How technology can play a vital role in overcoming recruitment and retention challenges.
After reading this year's National Care Awareness Survey report, I was saddened but not surprised to discover the extent of the recruitment and retention of staff challenges facing the sector.
With almost 300,000 people waiting for urgent social care assessments, care, or reviews in England alone, the discovery that only 61% of care professionals plan to continue in the sector in the next year leaves even greater uncertainty as to how these needs will be met. With such a short supply of staff, using existing carers’ time and effort in the most efficient way is absolutely key to the sector’s survival.
This is where technology can help. While a human touch will always be essential and carers can’t be replaced with machines, supporting the human touch with intelligence that can support making better care decision could be vital.
According to a poll by the Association of Directors of Adult Social Services, one in 10 people needing care in their own homes are being offered residential care due to care worker shortages. Often, families starting their care journey struggle to find what’s right for them and their loved ones and . this is where connected care can help: offering that first step towards care, and helping older people remain in their homes for longer.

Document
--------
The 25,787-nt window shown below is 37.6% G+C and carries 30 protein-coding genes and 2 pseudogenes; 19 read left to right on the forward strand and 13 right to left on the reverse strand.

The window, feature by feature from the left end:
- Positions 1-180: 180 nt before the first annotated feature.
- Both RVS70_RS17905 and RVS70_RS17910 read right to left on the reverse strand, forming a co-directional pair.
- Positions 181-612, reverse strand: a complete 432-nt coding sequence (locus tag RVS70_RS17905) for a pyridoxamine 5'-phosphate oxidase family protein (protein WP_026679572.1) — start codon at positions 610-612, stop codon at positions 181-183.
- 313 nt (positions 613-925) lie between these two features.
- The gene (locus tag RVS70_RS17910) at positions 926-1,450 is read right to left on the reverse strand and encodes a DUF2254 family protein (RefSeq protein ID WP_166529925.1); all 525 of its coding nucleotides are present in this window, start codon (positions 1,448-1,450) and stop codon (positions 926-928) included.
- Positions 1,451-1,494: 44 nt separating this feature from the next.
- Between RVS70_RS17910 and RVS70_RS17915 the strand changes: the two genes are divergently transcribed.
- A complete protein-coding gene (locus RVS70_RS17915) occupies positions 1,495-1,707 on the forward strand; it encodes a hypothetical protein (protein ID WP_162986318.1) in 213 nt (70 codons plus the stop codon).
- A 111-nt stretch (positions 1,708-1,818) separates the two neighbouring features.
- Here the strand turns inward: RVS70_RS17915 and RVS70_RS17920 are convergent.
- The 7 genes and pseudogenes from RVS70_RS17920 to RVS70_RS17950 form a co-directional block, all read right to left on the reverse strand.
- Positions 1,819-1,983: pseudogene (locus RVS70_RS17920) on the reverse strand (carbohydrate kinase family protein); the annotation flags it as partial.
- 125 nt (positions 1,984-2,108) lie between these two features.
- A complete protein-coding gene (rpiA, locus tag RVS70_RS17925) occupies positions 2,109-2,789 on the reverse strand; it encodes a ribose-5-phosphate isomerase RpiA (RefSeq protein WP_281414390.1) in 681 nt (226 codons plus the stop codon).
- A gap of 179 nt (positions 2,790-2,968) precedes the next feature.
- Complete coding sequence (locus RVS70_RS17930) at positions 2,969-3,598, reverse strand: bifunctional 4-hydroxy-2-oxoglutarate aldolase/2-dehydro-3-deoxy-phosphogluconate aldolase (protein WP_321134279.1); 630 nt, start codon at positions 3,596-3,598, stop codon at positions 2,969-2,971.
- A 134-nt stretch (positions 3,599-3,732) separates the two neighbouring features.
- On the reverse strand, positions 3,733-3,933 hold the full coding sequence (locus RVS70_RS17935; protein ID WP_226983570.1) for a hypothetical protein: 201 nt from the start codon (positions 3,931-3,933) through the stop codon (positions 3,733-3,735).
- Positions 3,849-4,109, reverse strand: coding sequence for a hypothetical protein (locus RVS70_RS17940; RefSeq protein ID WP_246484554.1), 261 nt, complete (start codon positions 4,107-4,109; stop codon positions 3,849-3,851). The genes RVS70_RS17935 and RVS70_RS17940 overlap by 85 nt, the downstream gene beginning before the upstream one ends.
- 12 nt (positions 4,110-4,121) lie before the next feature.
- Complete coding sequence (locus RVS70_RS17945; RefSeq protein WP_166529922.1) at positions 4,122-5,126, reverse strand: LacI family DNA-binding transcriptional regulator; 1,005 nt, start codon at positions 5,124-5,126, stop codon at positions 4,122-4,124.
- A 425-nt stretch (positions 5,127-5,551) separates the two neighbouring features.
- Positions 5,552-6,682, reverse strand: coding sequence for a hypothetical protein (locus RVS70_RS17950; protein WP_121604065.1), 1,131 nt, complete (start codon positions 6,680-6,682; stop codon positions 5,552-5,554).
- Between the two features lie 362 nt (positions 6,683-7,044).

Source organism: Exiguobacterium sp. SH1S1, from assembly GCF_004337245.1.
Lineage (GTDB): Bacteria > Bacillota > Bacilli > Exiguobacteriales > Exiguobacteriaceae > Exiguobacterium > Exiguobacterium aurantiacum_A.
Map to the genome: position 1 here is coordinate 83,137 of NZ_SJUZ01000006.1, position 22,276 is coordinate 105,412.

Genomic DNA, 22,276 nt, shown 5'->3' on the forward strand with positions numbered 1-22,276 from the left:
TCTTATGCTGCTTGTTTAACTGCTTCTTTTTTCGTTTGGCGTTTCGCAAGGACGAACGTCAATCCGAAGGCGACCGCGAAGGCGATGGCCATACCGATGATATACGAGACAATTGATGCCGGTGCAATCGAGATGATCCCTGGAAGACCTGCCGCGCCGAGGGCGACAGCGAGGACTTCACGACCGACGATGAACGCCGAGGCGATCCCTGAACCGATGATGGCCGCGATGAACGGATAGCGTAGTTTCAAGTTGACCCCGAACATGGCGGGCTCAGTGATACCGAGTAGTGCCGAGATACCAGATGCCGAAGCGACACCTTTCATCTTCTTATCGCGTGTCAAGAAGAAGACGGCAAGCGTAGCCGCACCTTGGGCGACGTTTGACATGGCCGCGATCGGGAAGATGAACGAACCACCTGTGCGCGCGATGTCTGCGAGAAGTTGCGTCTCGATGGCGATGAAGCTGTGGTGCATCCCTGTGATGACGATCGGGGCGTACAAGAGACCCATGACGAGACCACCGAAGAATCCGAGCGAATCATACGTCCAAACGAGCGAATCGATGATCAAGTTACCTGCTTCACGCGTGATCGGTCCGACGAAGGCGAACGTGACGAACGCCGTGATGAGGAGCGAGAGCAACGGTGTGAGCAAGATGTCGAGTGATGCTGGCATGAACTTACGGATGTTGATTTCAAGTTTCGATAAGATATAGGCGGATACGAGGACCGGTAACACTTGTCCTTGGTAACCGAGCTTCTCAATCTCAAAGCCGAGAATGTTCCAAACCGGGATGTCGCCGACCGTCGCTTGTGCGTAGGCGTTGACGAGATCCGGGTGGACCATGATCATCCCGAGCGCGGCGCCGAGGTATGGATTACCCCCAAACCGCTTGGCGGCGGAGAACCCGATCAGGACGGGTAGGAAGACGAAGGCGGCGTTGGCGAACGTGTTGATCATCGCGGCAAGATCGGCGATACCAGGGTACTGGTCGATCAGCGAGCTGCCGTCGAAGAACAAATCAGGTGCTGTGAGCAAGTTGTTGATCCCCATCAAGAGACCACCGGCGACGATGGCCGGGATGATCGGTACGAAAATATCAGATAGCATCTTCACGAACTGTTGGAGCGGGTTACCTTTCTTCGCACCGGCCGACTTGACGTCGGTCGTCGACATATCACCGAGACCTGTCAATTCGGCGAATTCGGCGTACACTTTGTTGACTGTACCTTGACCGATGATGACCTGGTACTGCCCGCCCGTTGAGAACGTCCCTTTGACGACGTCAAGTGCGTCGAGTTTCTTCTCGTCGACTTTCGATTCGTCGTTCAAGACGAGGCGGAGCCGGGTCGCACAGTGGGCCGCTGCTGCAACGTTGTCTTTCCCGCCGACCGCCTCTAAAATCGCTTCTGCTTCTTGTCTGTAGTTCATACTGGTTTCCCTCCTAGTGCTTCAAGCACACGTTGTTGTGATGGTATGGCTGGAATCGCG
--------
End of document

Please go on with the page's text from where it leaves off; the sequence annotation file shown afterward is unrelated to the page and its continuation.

Remote monitoring through connected care not only provides reassurance to families, but also helps carers judge the level of care that is needed. The data collected creates a picture of the older person’s daily routine and any meaningful changes to this that could indicate a where issues may arise and support is needed.
The intelligence can also show clear trends, which can help carers understand what happens in the home when they’re not around, and allow them to alter their care plans to action the most concerning issues first. This is hugely beneficial for everyone – increasing the speed at which issues are spotted, understood and then addressed.
Time management was identified as a key area where carers felt they struggled – and technology helps make this easier, in turn alleviating this aspect of carers’ stress and potentially aiding greater staff retention. The time freed up by using connected care can instead be spent on optimising resources for those most in need, and spending quality time with each older person.
Overall, connected care offers a relatively low-cost way to give care providers the information they need to build individualised care plans to address each clients’ needs. In tandem with this, they can prioritise care services and use their time more effectively to help those in the greatest need.
With the staffing situation in the social care sector unlikely to change in the near future , we must reassess how to best deliver effective care services. Technology may not be able to replace humans, but it can assist them.